Dice Fudge

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There are few issues in the tabletop community more divisive than fudging. It is a topic everyone has an opinion about and if you ask ten people their thoughts you will receive ten different responses.

What is dice fudging? Dice fudging is when a DM/GM makes a roll, dislikes the result, and applies a more desirable result in its stead.

There are numerous reasons a GM might fudge but generally it falls into two camps: fudging to avert tragedy, fudging to ensure success. Fudging is Deus ex Machina. Ensuring success, averting tragedy, that all sounds like good stuff, right? So why all the hate for fudging? Well, fudging is gentle slang for its baser name: lying. One problem with lying about dice is only one side of the GM screen is allowed to lie about their dice with impunity. I’ve been in a group that aggressively dismissed someone for dice fudging as a player. When a player lies about their roll results it’s lying, cheating. When a GM does it, it’s fudging. Fudging sounds a lot more benign doesn’t it?

From my perspective the biggest problem I have with dice fudging is the same problem I mentioned in my blog on no-win fights. Chance is what it’s all about. Even a 99% chance of one outcome means there’s still a risk. Chance is given agency in RPGs with dice (usually). Any situation with dice carries with it the possibility for success and failure, no matter the odds. When either end of the spectrum is removed the chance the die symbolizes is neutralized.

If the action cannot fail, do not roll.

If the action cannot succeed, do not roll.

That is the easy cardinal rule. Death savings throws? If you as a GM refuse to allow this PC to die in this fashion, just say so. An easy house rule for the situation would be to consider all dying PCs as KO’d until the end of the encounter or the PC is revived. No death saves to potentially fail. However, this situation does not remove the risk of death. If the party doesn’t succeed they either suffer a TPK or leave their unconscious companions to the baddies’ discretion.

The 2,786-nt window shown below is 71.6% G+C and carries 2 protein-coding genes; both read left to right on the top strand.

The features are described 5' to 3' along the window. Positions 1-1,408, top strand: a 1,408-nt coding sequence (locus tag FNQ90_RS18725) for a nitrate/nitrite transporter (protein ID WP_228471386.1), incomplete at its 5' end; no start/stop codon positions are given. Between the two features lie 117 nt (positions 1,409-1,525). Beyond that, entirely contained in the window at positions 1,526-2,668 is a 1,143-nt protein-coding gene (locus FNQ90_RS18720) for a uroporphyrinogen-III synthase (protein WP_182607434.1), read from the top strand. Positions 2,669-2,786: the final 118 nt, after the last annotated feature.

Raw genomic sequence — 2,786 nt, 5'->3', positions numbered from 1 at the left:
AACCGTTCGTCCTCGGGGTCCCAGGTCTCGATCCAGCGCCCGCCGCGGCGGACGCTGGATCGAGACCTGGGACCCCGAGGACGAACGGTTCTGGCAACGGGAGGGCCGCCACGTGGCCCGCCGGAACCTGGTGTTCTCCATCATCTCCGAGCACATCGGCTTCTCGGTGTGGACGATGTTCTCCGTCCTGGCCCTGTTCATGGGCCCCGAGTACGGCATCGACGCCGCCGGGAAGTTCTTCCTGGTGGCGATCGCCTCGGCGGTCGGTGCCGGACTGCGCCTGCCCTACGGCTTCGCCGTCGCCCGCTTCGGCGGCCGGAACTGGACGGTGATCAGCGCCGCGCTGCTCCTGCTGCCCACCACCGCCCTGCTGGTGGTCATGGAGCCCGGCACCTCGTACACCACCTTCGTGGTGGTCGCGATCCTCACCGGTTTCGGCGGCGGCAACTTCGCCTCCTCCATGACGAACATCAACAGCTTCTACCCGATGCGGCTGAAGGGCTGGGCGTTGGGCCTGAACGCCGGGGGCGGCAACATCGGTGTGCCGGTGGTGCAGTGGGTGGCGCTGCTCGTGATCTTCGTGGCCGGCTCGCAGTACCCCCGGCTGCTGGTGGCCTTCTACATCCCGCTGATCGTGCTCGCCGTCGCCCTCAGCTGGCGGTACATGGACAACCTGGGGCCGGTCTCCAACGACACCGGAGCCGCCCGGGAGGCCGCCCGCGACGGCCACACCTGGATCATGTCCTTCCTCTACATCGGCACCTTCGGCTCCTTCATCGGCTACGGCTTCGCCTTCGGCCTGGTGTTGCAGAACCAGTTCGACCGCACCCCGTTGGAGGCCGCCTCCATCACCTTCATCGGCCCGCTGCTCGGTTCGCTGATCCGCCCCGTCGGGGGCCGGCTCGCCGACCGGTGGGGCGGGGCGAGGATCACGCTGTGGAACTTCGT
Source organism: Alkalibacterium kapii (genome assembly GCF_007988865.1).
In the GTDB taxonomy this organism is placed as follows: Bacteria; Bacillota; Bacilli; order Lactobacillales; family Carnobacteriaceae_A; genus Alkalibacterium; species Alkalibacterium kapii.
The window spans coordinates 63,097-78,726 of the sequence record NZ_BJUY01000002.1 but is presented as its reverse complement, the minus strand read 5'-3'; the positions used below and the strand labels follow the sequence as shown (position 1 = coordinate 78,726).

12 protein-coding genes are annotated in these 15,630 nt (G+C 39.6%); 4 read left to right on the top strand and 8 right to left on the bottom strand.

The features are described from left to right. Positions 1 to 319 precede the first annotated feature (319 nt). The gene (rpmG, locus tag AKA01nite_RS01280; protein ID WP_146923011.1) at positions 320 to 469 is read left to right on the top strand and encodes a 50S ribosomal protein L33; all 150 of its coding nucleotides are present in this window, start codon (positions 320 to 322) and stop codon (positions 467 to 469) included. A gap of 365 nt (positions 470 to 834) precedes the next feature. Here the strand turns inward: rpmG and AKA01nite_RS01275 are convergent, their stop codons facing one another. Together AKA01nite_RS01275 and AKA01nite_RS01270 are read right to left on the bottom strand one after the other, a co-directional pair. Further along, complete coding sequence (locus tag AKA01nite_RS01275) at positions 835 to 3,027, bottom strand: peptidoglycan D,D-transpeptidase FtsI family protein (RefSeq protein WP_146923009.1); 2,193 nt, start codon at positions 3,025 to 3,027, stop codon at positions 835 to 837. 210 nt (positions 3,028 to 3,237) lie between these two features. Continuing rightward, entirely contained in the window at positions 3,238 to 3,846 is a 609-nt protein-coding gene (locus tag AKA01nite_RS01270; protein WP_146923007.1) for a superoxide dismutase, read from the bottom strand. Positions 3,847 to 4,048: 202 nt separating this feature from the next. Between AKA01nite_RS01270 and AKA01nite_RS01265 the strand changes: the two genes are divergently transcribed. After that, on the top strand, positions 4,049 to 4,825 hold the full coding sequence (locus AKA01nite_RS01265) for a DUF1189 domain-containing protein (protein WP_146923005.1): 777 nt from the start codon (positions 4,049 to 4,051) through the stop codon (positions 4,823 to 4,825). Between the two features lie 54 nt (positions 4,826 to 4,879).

Probably the largest single piece of the whole mess is character death and its effect on the player. Personally, if you have a player who can’t handle the death of a PC you have larger table issues with the player. Accepting the death of a character with grace is a highly underrated quality in a player. I, and I don’t believe I’m alone, would rather have a PC die and its story end than have a campaign fall apart leaving the PC’s fate to the ether unresolved.

Consider Dark Souls. The video game series is heralded, beloved, for its brutal difficulty. It’s a game that forces players to fight tooth and nail for every inch. But it’s fair. It doesn’t mollycoddle and each victory a player earns is sweeter for it.

In the end I don’t remember many of times I rolled 13 to-hit and it was just enough to kill an enemy. I do remember some of the saving graces and I tend to feel sour about it. But I remember the anxious eyes around the table on a crucial die roll. The crestfallen moments and the brilliant arrivals of surprise natural twenties. Fudging makes those moments less special, less defining to our games as they are meant to be.

I understand the chance inherit in dice mechanics and that chance has the ability to disrupt the campaign. There are alternatives: diceless systems like Amber and other systems that have a different method of conflict resolution without the unpredictability of dice or cards. For me, I like the chance. It’s one of the big reasons I keep showing up to roll dice.

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